Roth IRA rules are complicated and an example of Congress "simplifying" the tax code. Yeah, right! So this topic can save you a lot, but admittedly is not a fun read. In a nutshell... IF YOU WERE PLANNING A CONVERSION, DO IT NOW.
Here we go with the details. Roll tape.
You can minimize the taxable amount of a Roth conversion (see definition below) by choosing to convert on a date when the value is low... such as after a drop in the market. You are taxed on the value on that one day. So choose a day when your account is LOW and celebrate the market drop!!!.
Undo and Redo options:
If you already did a 2015 (last year) Roth conversion... when the value was high, there is an "UNDO" available that allows you to change your mind as late as October of 2016. Use your "undo" to escape paying taxes on money that no longer exists due to a market drop. You can "REDO" the conversion and use today's date instead as your conversion date. The lower the value, the less tax you pay. So this may make sense for you if the monies are worth much less today. One small issue which can be good or bad depending on circumstances... the conversion would now be taxable in 2016 rather than 2015.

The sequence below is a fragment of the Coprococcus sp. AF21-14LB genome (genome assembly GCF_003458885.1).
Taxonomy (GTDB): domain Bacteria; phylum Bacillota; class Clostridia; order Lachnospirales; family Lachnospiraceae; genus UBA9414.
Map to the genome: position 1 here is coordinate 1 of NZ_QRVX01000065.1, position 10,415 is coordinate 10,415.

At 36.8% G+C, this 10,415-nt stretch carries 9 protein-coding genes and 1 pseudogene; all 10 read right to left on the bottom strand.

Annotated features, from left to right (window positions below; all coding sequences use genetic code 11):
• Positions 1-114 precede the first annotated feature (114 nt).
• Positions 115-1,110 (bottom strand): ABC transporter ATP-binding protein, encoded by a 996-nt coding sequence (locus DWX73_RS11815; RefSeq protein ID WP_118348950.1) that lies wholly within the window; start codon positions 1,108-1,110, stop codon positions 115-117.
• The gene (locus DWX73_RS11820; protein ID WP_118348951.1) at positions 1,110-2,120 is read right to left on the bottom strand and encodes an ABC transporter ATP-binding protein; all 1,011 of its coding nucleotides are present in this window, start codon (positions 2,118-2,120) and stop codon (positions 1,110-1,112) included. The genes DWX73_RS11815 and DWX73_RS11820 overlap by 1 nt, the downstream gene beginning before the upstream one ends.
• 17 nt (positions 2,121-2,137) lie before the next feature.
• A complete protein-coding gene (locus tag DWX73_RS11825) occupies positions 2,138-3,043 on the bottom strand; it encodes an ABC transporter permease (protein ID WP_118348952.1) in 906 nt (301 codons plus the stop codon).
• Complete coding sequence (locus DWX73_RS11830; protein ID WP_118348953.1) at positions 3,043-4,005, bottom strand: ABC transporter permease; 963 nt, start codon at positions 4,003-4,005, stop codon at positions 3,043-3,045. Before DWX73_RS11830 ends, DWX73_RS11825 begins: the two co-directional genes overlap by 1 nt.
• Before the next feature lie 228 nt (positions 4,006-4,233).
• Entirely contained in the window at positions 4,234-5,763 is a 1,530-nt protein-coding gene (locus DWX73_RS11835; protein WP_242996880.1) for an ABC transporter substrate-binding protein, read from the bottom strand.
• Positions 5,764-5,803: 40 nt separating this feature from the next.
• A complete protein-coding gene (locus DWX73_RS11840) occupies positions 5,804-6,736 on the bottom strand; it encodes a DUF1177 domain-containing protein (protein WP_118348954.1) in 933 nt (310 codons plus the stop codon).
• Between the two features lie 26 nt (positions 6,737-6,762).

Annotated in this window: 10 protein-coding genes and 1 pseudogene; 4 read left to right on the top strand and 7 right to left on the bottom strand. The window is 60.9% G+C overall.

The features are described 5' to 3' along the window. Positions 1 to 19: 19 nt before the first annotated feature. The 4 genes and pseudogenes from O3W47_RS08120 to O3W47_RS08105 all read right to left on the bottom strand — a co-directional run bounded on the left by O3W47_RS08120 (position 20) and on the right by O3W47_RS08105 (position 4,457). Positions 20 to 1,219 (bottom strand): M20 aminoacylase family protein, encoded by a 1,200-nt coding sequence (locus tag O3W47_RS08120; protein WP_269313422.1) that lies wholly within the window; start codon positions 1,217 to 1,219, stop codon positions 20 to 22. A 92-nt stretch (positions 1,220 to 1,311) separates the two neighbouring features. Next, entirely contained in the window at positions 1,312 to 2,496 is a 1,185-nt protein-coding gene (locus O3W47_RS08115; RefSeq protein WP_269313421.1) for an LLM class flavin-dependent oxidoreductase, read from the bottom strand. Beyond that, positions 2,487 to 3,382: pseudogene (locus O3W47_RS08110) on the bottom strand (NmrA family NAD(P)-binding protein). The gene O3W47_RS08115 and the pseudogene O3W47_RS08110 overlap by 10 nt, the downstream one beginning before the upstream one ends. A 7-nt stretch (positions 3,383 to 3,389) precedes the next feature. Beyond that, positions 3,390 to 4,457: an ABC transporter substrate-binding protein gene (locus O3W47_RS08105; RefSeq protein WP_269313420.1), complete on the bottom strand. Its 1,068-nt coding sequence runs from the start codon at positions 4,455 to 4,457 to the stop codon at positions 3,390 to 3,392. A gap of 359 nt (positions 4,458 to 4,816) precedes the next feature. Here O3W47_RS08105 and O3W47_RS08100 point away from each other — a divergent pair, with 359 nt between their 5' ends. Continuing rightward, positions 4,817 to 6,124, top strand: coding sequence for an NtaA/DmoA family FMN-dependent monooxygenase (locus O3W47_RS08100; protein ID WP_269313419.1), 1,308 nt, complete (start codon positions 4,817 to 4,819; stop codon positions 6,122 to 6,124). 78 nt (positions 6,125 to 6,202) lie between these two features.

What is a Roth conversion?
A Roth conversion is moving money into a Roth IRA from an existing retirement plan (usually a traditional IRA or 401k).
Why would you do a Roth conversion?
Roth IRAs deliver tax-free distributions in later years including the investment growth along the way... ALL TAX-FREE. You should discuss first with your tax advisor to fully understand the implications and other factors that may make this a bad idea.
Do I have to convert the entire balance?
No. You can convert all or just portions of an existing retirement account.
You may need a stiff drink after reading through this. If you made it this far through, your next drink is on me. Happy weekend and use a designated driver!
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If you need any help... www.baboiancpa.com